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Factsheet for measure GB-2020-10/216 Updated – measures in United Kingdom

Coronavirus job retention scheme

Coronavirus job retention scheme

Country United Kingdom , applies nationwide
Time period Temporary, 01 March 2020 – 30 April 2021
Context COVID-19
Type Legislations or other statutory regulations
Category Employment protection and retention
– Income support for people in employment (e.g., short-time work)
Author Claire Evans (Warwick University) and Eurofound
Measure added 31 March 2020 (updated 18 January 2021)
Related ERM support instrument

Background information

The Coronavirus Job Retention Scheme was announced by the British government on 20 March 2020 in the context of more stringent lock-down measures which entered into force on 23 March 2020. The scheme introduced a legal mechanism that allows businesses to retain employees without the need to work but to still receive a minimum level of salary. The purpose is to reduce redundancies and to avoid people being laid off without pay. Lay off (without pay) is the usual vehicle open to employers when they wish to retain employees but have no work for them to do. Under the job retention scheme, all UK employers will be able to access support from the government to continue paying part of the salary of those employees.

Content of measure

The Coronavirus Job Retention Scheme is a temporary scheme open to all UK employers/employees for at least three months starting from 1 March 2020. It is designed to support employers/employees whose operations have been severely affected by coronavirus (COVID-19). Employers can use a portal to claim for 80% of furloughed employees’ (employees on a leave of absence) usual monthly wage costs to enable them to continue paying these wages, up to €2,820 (GBP 2,500) a month. The government will also cover the associated Employer National Insurance contributions and minimum automatic enrollment employer pension contributions on that wage. Employers/employees can use this scheme anytime during this period.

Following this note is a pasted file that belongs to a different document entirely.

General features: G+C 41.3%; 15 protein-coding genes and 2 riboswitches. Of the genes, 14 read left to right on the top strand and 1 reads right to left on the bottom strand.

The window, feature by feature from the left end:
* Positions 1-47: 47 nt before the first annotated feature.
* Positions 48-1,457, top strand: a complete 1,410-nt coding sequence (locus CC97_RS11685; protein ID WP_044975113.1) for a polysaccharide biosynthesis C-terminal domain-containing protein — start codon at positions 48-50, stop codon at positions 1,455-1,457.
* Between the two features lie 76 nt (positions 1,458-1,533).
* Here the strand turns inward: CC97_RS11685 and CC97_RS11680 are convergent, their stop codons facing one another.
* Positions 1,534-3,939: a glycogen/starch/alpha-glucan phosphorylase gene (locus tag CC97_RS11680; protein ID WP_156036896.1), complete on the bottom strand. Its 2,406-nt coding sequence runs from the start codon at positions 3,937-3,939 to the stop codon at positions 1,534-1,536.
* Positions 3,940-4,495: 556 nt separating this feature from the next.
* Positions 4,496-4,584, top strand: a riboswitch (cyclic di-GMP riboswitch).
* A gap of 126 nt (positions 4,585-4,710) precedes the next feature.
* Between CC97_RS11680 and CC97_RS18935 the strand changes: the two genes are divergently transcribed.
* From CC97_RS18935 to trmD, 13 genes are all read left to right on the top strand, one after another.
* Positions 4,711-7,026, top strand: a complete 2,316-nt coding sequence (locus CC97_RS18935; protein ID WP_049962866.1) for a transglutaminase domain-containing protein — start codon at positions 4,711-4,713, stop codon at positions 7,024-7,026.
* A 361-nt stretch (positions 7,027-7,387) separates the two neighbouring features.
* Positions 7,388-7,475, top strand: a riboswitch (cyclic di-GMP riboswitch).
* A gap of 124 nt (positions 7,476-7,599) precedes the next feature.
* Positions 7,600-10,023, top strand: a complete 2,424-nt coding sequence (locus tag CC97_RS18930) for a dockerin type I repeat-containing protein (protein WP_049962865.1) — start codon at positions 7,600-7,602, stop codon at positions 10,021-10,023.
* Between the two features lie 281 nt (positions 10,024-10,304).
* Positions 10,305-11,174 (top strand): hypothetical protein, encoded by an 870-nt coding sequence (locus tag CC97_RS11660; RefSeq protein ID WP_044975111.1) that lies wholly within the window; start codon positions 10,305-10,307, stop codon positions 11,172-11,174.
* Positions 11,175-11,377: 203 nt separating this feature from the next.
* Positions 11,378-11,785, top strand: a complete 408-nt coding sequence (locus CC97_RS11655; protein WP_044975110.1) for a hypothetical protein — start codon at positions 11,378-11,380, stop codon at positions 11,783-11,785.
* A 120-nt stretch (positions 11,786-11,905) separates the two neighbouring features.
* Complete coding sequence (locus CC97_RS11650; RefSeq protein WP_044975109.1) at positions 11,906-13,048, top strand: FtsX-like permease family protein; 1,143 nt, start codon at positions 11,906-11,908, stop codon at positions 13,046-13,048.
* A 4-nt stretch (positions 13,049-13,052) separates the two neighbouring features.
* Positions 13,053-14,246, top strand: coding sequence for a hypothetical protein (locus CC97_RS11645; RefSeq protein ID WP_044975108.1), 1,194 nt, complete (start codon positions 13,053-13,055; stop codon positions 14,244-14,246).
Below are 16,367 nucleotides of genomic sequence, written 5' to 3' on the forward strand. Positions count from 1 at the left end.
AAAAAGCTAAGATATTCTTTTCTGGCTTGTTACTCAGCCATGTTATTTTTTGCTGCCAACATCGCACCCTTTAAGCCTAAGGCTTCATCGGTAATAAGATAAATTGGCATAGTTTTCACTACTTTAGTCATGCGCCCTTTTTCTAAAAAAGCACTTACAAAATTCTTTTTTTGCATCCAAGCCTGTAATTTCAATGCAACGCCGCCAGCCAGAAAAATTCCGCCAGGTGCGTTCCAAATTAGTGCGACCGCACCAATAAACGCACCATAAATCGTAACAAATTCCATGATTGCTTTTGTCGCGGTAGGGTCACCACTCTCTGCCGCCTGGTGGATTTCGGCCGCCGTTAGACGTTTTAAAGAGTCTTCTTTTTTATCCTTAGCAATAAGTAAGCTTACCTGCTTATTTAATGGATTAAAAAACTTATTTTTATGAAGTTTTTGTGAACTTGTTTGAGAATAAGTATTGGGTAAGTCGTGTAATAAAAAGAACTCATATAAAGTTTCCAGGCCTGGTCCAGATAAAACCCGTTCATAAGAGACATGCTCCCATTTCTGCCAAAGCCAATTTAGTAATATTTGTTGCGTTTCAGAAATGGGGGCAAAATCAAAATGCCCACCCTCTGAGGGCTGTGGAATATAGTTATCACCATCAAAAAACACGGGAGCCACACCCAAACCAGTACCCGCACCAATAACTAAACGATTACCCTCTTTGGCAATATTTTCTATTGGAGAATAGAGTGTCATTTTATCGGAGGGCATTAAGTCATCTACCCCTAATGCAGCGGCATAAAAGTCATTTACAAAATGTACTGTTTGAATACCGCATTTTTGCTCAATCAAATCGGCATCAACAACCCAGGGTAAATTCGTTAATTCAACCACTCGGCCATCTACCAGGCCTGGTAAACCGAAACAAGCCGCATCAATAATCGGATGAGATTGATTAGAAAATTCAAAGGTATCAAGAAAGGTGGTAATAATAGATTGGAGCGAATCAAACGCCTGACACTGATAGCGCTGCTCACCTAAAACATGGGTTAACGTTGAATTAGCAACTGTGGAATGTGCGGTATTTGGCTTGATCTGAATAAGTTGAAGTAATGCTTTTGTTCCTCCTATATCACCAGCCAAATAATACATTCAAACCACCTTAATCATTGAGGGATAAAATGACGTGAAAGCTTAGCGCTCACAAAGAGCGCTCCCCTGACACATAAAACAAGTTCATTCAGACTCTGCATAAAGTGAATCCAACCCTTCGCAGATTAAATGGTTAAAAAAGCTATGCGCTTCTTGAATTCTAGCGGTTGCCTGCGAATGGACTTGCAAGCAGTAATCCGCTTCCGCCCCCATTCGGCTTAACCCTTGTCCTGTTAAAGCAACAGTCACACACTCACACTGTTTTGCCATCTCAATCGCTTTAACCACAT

Employers who have just made workers redundant (because of the emerging impact of coronavirus) can hire them back and place them on furlough and claim the benefit.

Updates

The following updates to this measure have been made after it came into effect.

17 December 2020

On the 17 December, the Chancellor announced that the CJRS would be extended until the 30 April 2021. It had been intended that the Jobs Support Scheme (see https://webdirect.eurofound.europa.eu/fmi/webd/DataCollectionCorona) a less generous provision, would have replaced the CJRS in 2020.

08 September 2020

It was reported on the 8 September that HMRC has revealed that up to GBP 3.5bn in Coronavirus Job Retention Scheme payments may have been claimed fraudulently or paid out in error. HMRC told MPs on the Public Accounts Committee it estimates that 5-10% of furlough cash has been wrongly awarded, either through deliberate fraud or administrative error.

HMRC is currently reviewing 27,000 'high-risk' cases where abuse or fraud has been suspected. A number of arrests have already been made.

08 July 2020

In an Emergency Summer Statement to the House of Commons, the Chancellor of the Exchequer announced that businesses will be paid a bonus of GBP 1000 for every furloughed employee they bring back to work, if they are continuously employed until January 2021. The bonus will apply to employees paid enough to reach the lower earnings limit for national insurance contributions (an average of GBP 520 in each month from November to January). This is an attempt to ensure that people are undertaking 'decent work' and 'not just returning for the sake of it.' It is estimated that the scheme will cost GBP 9 billion if all employers take advantage of it.

12 June 2020

On the 12 June 2020, the Government released a raft of further guidance concerning the Coronavirus Job Retention Scheme (CJRS), with the changes to be implemented from 1 July 2020. The new and updated guidance sets out who will be eligible from 1 July 2020 and explains how “flexible furlough” will operate. From the 1 July, employers will be able to bring back furloughed workers on a flexible pattern (ie for any amount of time and on any work pattern). Employers will be able to claim a CJRS grant for the hours which flexibly furloughed employees do not work, compared to the hours they would normally have worked in that period. If an employer wishes to flexibly furlough staff, they will need to obtain their employees’ agreement and keep a written agreement that confirms the new furlough arrangement. This agreement must be kept for 5 years. Employers must also keep records of how many hours their employees work and the numbers of furloughed hours for 6 years.